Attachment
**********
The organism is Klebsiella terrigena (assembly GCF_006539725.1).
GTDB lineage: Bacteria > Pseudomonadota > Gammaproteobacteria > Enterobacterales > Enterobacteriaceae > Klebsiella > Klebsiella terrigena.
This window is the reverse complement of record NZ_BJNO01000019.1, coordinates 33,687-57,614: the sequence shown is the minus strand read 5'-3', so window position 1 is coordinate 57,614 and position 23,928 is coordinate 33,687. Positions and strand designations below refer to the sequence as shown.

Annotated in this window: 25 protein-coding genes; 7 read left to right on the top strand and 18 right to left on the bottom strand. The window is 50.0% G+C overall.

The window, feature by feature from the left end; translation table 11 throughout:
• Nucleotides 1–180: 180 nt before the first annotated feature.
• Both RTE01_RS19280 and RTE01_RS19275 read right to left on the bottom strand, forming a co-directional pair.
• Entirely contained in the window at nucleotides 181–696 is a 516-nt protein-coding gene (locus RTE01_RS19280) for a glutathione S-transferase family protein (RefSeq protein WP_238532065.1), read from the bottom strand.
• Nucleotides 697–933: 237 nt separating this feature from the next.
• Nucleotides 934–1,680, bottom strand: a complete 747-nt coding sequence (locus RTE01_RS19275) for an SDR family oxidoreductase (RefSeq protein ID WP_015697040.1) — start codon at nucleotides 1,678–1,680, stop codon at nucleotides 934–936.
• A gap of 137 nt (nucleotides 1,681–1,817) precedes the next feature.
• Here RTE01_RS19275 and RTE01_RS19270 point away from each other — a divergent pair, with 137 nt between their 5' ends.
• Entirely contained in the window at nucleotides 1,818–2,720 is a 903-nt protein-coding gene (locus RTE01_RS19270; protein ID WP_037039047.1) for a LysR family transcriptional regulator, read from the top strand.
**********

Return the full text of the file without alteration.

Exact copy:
The organism is Klebsiella terrigena (assembly GCF_006539725.1).
GTDB lineage: Bacteria > Pseudomonadota > Gammaproteobacteria > Enterobacterales > Enterobacteriaceae > Klebsiella > Klebsiella terrigena.
This window is the reverse complement of record NZ_BJNO01000019.1, coordinates 33,687-57,614: the sequence shown is the minus strand read 5'-3', so window position 1 is coordinate 57,614 and position 23,928 is coordinate 33,687. Positions and strand designations below refer to the sequence as shown.

Annotated in this window: 25 protein-coding genes; 7 read left to right on the top strand and 18 right to left on the bottom strand. The window is 50.0% G+C overall.

The window, feature by feature from the left end; translation table 11 throughout:
• Nucleotides 1–180: 180 nt before the first annotated feature.
• Both RTE01_RS19280 and RTE01_RS19275 read right to left on the bottom strand, forming a co-directional pair.
• Entirely contained in the window at nucleotides 181–696 is a 516-nt protein-coding gene (locus RTE01_RS19280) for a glutathione S-transferase family protein (RefSeq protein WP_238532065.1), read from the bottom strand.
• Nucleotides 697–933: 237 nt separating this feature from the next.
• Nucleotides 934–1,680, bottom strand: a complete 747-nt coding sequence (locus RTE01_RS19275) for an SDR family oxidoreductase (RefSeq protein ID WP_015697040.1) — start codon at nucleotides 1,678–1,680, stop codon at nucleotides 934–936.
• A gap of 137 nt (nucleotides 1,681–1,817) precedes the next feature.
• Here RTE01_RS19275 and RTE01_RS19270 point away from each other — a divergent pair, with 137 nt between their 5' ends.
• Entirely contained in the window at nucleotides 1,818–2,720 is a 903-nt protein-coding gene (locus RTE01_RS19270; protein ID WP_037039047.1) for a LysR family transcriptional regulator, read from the top strand.